Megan Ramos, director at the Intensive Dietary Management Program, says it is not a good idea to “binge on highly-processed, sugary, or high-carb foods” when breaking your fast because it can undo the effects of the previous fasting period. She suggests breaking a fast with a wholesome, low-carb, high-fat meal.
She also says that ending longer fasts are a little different and should be given more thought than you might give breaking a shorter fast. Short-term fasts (fasts under 24 hours) don’t make the same kind of changes in digestive functions that long-term fasts (fasts longer than 36 hours) achieve.
With long-term fasts, there is more possibility to experience symptoms of gastrointestinal distress such as diarrhea, gas, and bloating. This can occur due to decreased production of digestive enzymes. Eating better food when you break a fast can reduce such symptoms. Try to avoid eating any potentially problematic foods like nuts, seeds, raw vegetables, eggs, dairy, and alcohol.
Ways to fast
Wikipedia claims there are three methods of intermittent fasting. These include alternate-day fasting, periodic fasting, and daily time-restricted feeding. I am currently participating in daily time-restricted feeding myself. There are various versions of each.
Some popular ways are 16:8, 20:4, 24-hour fasts, 5:2 fast, 36-hour fasts, and extended fasting.
The 16:8 regiment is a plan where you fast for 16 hours a day and eat during the remaining 8 hours. It is a type of time-restricted feeding. It is relatively easy to follow if you start abstaining in the evening before you sleep for the night. Possible times you could then eat could be between 9 a.m. and 5 p.m. or noon to 8 p.m. It may take some experimenting to find out which time is the best fit for you.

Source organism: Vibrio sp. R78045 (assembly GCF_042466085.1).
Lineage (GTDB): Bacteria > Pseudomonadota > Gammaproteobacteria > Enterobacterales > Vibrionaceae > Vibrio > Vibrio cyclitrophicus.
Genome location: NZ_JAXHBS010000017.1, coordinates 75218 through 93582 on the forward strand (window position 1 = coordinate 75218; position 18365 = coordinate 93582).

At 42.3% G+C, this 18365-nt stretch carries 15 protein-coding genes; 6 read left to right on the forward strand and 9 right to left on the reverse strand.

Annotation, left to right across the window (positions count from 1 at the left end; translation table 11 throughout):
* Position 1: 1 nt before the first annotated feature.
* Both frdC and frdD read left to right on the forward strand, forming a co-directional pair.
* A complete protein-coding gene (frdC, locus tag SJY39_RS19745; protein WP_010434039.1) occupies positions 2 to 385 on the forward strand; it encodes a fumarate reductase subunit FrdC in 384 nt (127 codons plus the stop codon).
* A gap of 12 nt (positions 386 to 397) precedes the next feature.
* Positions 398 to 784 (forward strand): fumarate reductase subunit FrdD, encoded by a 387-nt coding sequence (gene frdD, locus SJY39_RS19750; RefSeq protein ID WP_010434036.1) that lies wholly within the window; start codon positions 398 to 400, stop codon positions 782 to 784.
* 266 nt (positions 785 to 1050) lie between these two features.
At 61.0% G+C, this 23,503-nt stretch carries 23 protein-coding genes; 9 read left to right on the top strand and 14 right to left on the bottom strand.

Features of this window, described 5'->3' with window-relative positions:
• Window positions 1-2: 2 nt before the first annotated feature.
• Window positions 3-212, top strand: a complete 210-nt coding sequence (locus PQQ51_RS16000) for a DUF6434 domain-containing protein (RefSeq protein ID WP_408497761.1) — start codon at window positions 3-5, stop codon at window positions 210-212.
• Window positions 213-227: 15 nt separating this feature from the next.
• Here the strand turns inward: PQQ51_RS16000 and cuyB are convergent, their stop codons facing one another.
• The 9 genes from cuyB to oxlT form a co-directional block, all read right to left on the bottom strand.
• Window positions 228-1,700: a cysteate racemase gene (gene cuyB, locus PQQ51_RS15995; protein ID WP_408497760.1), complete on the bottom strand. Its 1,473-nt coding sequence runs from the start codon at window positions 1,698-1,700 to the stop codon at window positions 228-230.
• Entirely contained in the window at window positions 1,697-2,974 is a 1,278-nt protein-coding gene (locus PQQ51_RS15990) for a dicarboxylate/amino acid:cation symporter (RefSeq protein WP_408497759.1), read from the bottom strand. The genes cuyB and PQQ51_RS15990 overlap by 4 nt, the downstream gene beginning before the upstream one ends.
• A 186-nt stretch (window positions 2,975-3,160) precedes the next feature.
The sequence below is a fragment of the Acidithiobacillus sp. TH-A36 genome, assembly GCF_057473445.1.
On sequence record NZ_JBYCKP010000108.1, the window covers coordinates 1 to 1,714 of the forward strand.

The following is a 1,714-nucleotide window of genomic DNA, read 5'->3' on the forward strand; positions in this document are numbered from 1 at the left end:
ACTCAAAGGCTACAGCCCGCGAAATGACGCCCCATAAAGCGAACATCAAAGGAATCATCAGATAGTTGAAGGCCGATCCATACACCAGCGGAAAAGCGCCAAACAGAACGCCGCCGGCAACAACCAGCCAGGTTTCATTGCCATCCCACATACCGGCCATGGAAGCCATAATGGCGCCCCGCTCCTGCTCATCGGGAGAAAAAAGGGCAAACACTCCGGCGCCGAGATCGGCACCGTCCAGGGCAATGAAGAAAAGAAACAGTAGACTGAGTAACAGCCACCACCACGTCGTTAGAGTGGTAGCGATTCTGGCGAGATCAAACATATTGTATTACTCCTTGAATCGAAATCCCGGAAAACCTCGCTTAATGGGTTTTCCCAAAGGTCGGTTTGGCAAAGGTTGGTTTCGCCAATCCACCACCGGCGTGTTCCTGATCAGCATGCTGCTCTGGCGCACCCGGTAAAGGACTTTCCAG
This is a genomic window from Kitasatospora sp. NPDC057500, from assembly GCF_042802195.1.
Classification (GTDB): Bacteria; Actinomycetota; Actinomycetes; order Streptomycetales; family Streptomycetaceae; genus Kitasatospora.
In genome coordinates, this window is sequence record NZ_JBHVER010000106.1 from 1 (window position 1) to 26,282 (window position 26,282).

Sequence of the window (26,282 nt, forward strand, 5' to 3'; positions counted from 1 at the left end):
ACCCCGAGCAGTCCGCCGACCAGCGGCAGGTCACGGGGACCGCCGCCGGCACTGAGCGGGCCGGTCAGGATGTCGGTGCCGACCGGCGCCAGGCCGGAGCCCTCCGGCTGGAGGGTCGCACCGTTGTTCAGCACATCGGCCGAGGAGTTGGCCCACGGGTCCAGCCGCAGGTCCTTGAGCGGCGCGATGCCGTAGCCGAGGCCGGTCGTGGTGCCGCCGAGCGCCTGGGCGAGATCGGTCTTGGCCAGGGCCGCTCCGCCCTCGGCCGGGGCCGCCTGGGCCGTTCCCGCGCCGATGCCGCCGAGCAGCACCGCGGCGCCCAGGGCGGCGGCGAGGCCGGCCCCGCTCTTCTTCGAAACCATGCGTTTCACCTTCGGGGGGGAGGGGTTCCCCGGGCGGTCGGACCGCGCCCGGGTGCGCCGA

The 5:2 method involves eating regularly for five days and fasting for two days. On the two fasting days, you are allowed to eat up to 500 calories though.
Alternate-day fasting is having fasting days with a calorie intake of 500 calories every other day.
Thirty-six-hour fasts are where you’d fast an entire day, starting after dinner of the previous day and ending the fast at breakfast the next.
There are also variations to these such as the OMAD diet, a 23-hour fast with an hour to eat one meal.
In general, it may be a good idea to try and eat a balanced diet that will keep you feeling fuller longer. Medical News Today advises eating fruits, vegetables, and whole grains because they are rich in fiber, which contributes to satiety. Also, keep in mind that water and plain tea are usually allowed to consume during fasting periods, too.
Any diet can be hard but like any goal, there are things you can do to increase your chances of success. Be sure to set realistic goals. If you are a newcomer to intermittent fasting, don’t try a 20-hour fast to start — 12 hours would be more manageable.
Having a buddy can also help you achieve your fasting goals. Tell someone you are trying it out to stay accountable. And take it one step at a time. What are some smaller markers you can accomplish while practicing intermittent fasting? You could drink more water, go to sleep earlier, or avoid media and exposure to food.
All this can help your chances of success. Just remember to stay committed and remain consistent. Every worthwhile thing takes work to achieve so stick with it.